Mikhail Khodorkovsky was sentenced to nine years in a POW (prisoner of war) camp in 2003, and received an additional six years in 2010. Yukos, his oil company was expropriated by the State.

Sigurd Lydersen

A freelance writer on Russian politics in Norway.

German documentary maker Eric Bergkraut’s Citizen Khodorkovsky (2015) follows the widely accessible 2011 documentary Khodorkovsky by Cyril Tuschi. Bergkraut’s sombre documentary focuses on an interview Khodorkovsky did in Bergkraut’s Zürich studio, where the Putin-critic resides in exile following his release from captivity in December 2013, prior to the Sochi Olympics.

Mikhail Khodorkovsky was sentenced to nine years in a POW (prisoner of war) camp in 2003, and received an additional six years in 2010. Yukos, his oil company was expropriated by the State.

Khodorkovsky’s voice from the interview carries the film, in addition to Bergkraut’s own first person voice-over. Bergkraut explains the background for the film with his initial fascination with Khodorkovsky during his 2003 trial, which led him to start a friendship with him. The focus of Bergkraut’s film switches from a running correspondence between himself and an imprisoned Khodorkovsky, and a normal day in the life of Mikhail Khodorkovsky in Putin’s Gulag.

Bergkraut’s second-person narration places the audience in Khodorkovsky’s position as he rises to become one of Russia’s (and the world’s) richest men, via a wish for using his wealth and power to further the civil Russian society, to his fall as Putin’s prisoner.

Khodorkovsky’s own voice starts the film. The fact that he seems devoid of bitterness despite his ten years’ demeaning incarceration and being robbed of great values, makes an impression. Instead, seemingly without irony, he expresses gratitude for everything his native Russia has given him. Firstly, a solid Soviet education, secondly, the opportunity to become the country’s richest man, finally, the incarceration, which, according to Khodorkovsky, functioned as an education: taught him how to be human.

Bergkraut’s personal friendship with Khodorkovsky provides the filmmaker with exclusive inner circle access. We follow Khodorkovsky’s parents on the train as they are going to visit the Karelia POW camp, where Khodorkovsky was transferred in June 2011, from the POW camp near Chita, Siberia. Jewish Boris and Russian Marina Khodorkovsky are a typical Soviet, industrial working couple, with modest mannerisms. They are sad to only be able to speak with their son through a phone and separated from him by bulletproof glass. However, they appreciate to at least be provided with chairs. Marina makes an impact on the film maker when she, in despair at seeing her son imprisoned, utters hopefully that to the Russians, there is an either or scenario: Either they sleep, or they «seize their axes».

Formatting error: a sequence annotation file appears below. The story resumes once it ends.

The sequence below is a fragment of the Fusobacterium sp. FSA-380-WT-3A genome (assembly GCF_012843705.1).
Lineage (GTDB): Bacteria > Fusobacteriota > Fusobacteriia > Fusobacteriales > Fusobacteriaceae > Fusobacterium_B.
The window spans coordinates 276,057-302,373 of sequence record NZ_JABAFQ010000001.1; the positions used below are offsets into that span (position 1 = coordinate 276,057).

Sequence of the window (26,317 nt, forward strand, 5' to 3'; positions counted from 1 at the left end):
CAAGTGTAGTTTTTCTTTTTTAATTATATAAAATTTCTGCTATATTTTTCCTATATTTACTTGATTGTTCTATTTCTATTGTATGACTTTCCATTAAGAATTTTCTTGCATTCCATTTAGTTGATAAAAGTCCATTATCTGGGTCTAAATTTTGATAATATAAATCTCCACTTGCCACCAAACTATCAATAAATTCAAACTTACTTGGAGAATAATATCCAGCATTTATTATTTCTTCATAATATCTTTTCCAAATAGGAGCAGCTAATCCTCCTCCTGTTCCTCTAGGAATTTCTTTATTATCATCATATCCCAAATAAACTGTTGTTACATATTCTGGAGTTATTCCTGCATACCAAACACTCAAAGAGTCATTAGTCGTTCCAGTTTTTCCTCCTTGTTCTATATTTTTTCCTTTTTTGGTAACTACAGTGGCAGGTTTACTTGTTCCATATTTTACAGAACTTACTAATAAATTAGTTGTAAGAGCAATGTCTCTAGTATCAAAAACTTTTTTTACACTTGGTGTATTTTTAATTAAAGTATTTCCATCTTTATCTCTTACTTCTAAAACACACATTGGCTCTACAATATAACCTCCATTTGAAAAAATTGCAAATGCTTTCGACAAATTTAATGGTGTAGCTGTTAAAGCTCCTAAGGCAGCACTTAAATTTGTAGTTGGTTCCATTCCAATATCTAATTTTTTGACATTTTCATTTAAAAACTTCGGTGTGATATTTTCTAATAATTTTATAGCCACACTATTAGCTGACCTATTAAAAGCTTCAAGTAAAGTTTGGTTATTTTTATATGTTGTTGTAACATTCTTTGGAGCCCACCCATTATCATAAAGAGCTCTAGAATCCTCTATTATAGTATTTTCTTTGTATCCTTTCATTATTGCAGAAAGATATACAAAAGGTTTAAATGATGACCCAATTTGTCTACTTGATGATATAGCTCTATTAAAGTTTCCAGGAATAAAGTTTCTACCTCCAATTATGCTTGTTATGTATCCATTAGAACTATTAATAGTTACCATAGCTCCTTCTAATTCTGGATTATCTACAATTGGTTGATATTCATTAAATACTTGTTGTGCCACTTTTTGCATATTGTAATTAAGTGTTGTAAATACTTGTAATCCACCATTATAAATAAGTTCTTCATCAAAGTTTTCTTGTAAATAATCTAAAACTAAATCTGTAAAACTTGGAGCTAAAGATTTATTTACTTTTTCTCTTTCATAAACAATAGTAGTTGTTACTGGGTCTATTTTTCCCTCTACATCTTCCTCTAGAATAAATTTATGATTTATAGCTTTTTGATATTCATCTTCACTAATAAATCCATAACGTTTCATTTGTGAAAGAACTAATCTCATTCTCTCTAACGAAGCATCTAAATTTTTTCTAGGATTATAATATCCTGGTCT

Bergkraut’s film is about Khodorkovsky’s survival – physical and mental – in captivity. He shows a clip from a Khodorkovsky interview made prior to his fall in 2003, where he emphasises that he was going to leave the world of business in order to devote his life to the fight for a civil Russian democracy.  Khodorkovsky explains that he chose to view his incarceration as a conscription for a democratic development in Russia. At the same time, he admits that the imprisonment lasted longer than he imagined, and is uncertain whether he would have allowed himself to get arrested had he known what was ahead.

During a visit to the Kabila prison, Bergkraut asks Katarina Moskalenko, Khodorkovsky’s renowned Russian human rights lawyer, to enquire where the prisoner would like to travel if he is released. A question Khodorkovsky did not want to answer in the in the Zürich studio. During his imprisonment, he did not allow himself to even consider the notion of a release, and after a while lost all hope that he would ever be free again.

24942This way, Khodorkovsky’s incarceration is a good example of the Russian tradition of religious self-sacrifice. We also meet Father Aleksei from Moskow who risked his own position by visiting the imprisoned Khodorkovsky to give him his blessings. This revered also transpires as lawyer Katarina Moskalenko awaits her return train to Moskow from Karelia. Her carriage number 11 comes to a halt just in front of her and she runs into her train conductor friend Natalja. The forces of the universe are at work for both Khodorkovsky and a democratic Russia.

One problem about this close personal view of Khodorkovski – with such religious undertones – is that the tough, political reality of Putin’s Russia and the conditions for his release become somewhat lost. Khodorkovsky proves evasive when Bergkraut asks about his political ambitions when he is suggested as a clear democratic presidential candidate.

What Bergkraut and Zosya Rodkevich’s (see the following article) documentaries have in common are their descriptions of patriotic martyrdom in the fight for democracy in Russia, and how this self-sacrifice is met with hard, political repression from a totalitarian Putin-regime which has good reason to fear this combination of democratic struggle and patriotism. In Bergkraut’s film, Khodorkovsky’s second-in-command at Yukos, Leonid Nevzalin explains how Khodorkovsky, prior to his arrest, could have made – but vetoed – a pact with the Putin-regime. Khodorkovsky, in Bergkraut’s film, wants to give the impression that he remains a challenger to Putin. Simultaneously, there are signs that the release and subsequent exile happened because Khodorkovsky gave into pressure and struck a deal with Putin.

At the end, Eric Bergkraut declares that he is in no doubt that we, in Khodorkovsky’s persona, have a plan at the ready. We, unfortunately, remain unconvinced.


-
SHARE